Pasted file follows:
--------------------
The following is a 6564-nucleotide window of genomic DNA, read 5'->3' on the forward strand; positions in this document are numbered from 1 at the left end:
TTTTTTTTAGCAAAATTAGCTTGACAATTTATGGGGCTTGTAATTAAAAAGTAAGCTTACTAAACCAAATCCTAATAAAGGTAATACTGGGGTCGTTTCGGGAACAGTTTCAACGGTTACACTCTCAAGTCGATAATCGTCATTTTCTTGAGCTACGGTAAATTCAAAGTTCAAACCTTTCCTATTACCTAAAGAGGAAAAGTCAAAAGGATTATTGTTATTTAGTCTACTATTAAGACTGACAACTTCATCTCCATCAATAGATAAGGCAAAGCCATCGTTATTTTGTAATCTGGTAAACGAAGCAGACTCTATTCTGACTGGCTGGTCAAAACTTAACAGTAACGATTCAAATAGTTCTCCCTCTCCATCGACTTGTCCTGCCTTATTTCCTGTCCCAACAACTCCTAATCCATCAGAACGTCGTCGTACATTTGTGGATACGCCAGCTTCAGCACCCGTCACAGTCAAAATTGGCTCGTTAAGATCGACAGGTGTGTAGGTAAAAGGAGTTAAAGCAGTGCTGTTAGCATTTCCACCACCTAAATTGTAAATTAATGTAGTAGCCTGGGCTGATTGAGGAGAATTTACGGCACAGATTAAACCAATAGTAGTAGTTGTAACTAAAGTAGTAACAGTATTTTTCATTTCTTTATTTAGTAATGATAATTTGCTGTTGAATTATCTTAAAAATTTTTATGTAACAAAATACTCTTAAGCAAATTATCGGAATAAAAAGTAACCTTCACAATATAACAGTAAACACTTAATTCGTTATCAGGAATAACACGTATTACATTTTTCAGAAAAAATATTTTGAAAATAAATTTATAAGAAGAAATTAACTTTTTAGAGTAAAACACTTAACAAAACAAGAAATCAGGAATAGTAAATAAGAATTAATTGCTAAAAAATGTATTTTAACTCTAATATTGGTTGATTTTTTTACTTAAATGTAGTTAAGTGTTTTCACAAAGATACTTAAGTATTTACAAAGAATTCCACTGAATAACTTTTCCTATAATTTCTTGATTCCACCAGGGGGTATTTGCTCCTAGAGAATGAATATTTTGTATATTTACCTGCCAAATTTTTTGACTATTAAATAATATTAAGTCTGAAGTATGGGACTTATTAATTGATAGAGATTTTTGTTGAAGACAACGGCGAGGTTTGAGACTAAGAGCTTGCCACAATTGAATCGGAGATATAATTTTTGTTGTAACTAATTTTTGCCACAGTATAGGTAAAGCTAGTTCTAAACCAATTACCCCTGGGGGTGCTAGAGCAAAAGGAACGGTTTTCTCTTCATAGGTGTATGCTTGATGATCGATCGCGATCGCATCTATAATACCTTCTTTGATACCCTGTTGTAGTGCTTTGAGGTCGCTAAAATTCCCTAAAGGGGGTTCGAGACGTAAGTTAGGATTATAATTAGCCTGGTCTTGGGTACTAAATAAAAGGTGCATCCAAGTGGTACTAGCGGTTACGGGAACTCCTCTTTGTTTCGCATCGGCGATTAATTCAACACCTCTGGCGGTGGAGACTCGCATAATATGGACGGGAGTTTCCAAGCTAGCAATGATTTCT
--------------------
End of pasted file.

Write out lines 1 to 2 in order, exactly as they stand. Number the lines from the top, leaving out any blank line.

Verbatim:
The following is a 6564-nucleotide window of genomic DNA, read 5'->3' on the forward strand; positions in this document are numbered from 1 at the left end:
TTTTTTTTAGCAAAATTAGCTTGACAATTTATGGGGCTTGTAATTAAAAAGTAAGCTTACTAAACCAAATCCTAATAAAGGTAATACTGGGGTCGTTTCGGGAACAGTTTCAACGGTTACACTCTCAAGTCGATAATCGTCATTTTCTTGAGCTACGGTAAATTCAAAGTTCAAACCTTTCCTATTACCTAAAGAGGAAAAGTCAAAAGGATTATTGTTATTTAGTCTACTATTAAGACTGACAACTTCATCTCCATCAATAGATAAGGCAAAGCCATCGTTATTTTGTAATCTGGTAAACGAAGCAGACTCTATTCTGACTGGCTGGTCAAAACTTAACAGTAACGATTCAAATAGTTCTCCCTCTCCATCGACTTGTCCTGCCTTATTTCCTGTCCCAACAACTCCTAATCCATCAGAACGTCGTCGTACATTTGTGGATACGCCAGCTTCAGCACCCGTCACAGTCAAAATTGGCTCGTTAAGATCGACAGGTGTGTAGGTAAAAGGAGTTAAAGCAGTGCTGTTAGCATTTCCACCACCTAAATTGTAAATTAATGTAGTAGCCTGGGCTGATTGAGGAGAATTTACGGCACAGATTAAACCAATAGTAGTAGTTGTAACTAAAGTAGTAACAGTATTTTTCATTTCTTTATTTAGTAATGATAATTTGCTGTTGAATTATCTTAAAAATTTTTATGTAACAAAATACTCTTAAGCAAATTATCGGAATAAAAAGTAACCTTCACAATATAACAGTAAACACTTAATTCGTTATCAGGAATAACACGTATTACATTTTTCAGAAAAAATATTTTGAAAATAAATTTATAAGAAGAAATTAACTTTTTAGAGTAAAACACTTAACAAAACAAGAAATCAGGAATAGTAAATAAGAATTAATTGCTAAAAAATGTATTTTAACTCTAATATTGGTTGATTTTTTTACTTAAATGTAGTTAAGTGTTTTCACAAAGATACTTAAGTATTTACAAAGAATTCCACTGAATAACTTTTCCTATAATTTCTTGATTCCACCAGGGGGTATTTGCTCCTAGAGAATGAATATTTTGTATATTTACCTGCCAAATTTTTTGACTATTAAATAATATTAAGTCTGAAGTATGGGACTTATTAATTGATAGAGATTTTTGTTGAAGACAACGGCGAGGTTTGAGACTAAGAGCTTGCCACAATTGAATCGGAGATATAATTTTTGTTGTAACTAATTTTTGCCACAGTATAGGTAAAGCTAGTTCTAAACCAATTACCCCTGGGGGTGCTAGAGCAAAAGGAACGGTTTTCTCTTCATAGGTGTATGCTTGATGATCGATCGCGATCGCATCTATAATACCTTCTTTGATACCCTGTTGTAGTGCTTTGAGGTCGCTAAAATTCCCTAAAGGGGGTTCGAGACGTAAGTTAGGATTATAATTAGCCTGGTCTTGGGTACTAAATAAAAGGTGCATCCAAGTGGTACTAGCGGTTACGGGAACTCCTCTTTGTTTCGCATCGGCGATTAATTCAACACCTCTGGCGGTGGAGACTCGCATAATATGGACGGGAGTTTCCAAGCTAGCAATGATTTCT